I'm trying to match potential respondents to a random sample from the target population, and not sure whether any of the usual methods available out-of-the-box in e.g. R are right for the job.
Variables to be included in the distance--or dissimilarity--measure include geographic location (continuous), income class (ordinal) and gender (nominal), and about five others.
I would like a distance measure that works on this type of mixed data, and that has no parameters to be set manually (doesn't require the researcher to make "informed" decisions about the model once the measure is chosen). Ideally it would already be implemented in an existing R or Stata package.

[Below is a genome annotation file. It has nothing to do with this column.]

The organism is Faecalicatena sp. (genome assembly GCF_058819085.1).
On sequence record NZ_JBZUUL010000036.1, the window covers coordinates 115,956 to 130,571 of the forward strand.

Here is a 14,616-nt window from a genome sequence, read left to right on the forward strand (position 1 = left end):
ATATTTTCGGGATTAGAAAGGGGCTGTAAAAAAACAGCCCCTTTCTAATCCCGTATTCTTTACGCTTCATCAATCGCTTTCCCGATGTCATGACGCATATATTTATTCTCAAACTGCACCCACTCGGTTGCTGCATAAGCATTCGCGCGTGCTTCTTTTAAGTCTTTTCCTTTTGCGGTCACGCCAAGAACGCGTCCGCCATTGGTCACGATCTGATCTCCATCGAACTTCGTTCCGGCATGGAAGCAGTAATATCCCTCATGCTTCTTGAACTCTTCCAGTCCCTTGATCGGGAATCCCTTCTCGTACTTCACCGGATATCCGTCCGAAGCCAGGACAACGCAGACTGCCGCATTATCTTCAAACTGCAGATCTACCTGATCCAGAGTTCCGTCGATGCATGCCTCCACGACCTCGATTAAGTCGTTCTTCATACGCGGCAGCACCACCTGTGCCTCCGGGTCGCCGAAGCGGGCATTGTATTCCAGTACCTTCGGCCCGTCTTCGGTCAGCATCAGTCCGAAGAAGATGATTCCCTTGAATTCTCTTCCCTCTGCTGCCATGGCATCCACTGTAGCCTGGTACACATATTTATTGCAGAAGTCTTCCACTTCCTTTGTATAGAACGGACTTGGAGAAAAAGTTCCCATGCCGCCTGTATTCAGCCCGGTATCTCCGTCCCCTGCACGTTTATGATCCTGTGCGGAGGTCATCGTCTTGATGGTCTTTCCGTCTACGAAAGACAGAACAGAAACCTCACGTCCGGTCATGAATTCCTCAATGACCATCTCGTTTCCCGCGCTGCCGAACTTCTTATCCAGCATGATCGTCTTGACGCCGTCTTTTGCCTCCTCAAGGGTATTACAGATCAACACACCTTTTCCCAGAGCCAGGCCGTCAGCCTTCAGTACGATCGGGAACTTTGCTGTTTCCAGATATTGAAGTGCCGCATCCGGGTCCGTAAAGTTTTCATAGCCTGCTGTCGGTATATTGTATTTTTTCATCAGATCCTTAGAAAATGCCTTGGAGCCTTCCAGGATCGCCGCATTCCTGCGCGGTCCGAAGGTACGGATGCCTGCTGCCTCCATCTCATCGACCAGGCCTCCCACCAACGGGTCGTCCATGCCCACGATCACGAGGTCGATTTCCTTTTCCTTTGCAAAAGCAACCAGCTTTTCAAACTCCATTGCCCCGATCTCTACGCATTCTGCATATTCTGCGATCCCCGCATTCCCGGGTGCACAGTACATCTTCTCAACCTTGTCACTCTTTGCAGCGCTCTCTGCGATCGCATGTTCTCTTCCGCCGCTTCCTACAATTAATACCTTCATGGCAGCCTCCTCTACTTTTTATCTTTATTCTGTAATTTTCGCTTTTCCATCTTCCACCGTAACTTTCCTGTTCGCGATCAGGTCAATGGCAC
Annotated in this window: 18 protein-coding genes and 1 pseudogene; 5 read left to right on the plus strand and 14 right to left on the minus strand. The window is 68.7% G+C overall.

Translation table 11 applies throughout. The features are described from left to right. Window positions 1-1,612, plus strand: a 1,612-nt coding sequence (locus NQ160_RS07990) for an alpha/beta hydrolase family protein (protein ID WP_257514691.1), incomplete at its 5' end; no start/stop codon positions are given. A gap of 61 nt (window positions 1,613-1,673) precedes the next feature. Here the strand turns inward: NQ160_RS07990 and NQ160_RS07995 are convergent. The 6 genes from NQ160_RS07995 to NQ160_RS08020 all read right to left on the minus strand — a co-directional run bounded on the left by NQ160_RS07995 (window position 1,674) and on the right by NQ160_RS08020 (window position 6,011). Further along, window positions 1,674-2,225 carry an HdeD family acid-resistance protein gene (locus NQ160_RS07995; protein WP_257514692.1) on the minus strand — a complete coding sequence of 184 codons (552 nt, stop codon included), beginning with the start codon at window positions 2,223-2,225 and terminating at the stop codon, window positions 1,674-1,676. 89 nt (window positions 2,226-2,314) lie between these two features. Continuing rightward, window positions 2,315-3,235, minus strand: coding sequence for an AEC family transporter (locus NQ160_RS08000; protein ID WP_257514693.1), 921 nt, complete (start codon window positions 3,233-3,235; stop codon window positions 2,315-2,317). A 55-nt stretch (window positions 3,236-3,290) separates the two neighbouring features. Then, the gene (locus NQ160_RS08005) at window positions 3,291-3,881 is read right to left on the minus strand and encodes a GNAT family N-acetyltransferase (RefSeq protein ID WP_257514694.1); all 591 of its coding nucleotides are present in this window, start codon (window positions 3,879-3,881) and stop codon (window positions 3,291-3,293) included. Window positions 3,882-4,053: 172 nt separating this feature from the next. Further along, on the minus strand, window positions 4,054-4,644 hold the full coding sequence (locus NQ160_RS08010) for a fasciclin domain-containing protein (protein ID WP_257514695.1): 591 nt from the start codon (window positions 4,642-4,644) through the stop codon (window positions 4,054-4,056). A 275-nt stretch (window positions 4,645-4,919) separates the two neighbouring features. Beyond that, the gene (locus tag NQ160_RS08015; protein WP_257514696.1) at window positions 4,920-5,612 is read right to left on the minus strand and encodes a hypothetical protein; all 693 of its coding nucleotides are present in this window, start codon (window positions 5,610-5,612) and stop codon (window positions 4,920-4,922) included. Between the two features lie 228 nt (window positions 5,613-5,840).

Some distances I've considered so far:
- Propensity scores have the disadvantage of reducing the whole variable space down to a single dimension and can lead to imbalance (King, Gary, and Richard Nielsen. “Why Propensity Scores Should Not Be Used for Matching,” 2019).
- I know YouGov uses a custom weighted Euclidean-type metric for a similar purpose, which involves making judgment calls about each variable's weight (Ansolabehere, Stephen, Brian Schaﬀner, and Sam Luks. “Guide to the 2016 Cooperative Congressional Election Survey,” 2017).
- Mahalanobis distance looks like a good candidate, but in its standard form is only appropriate for numeric data--there exist extensions to it but they look like they would be difficult to implement (e.g. Leon, A.R. de, and K.C. Carrière. “A Generalized Mahalanobis Distance for Mixed Data,” 2005).
Any suggestions would be much appreciated!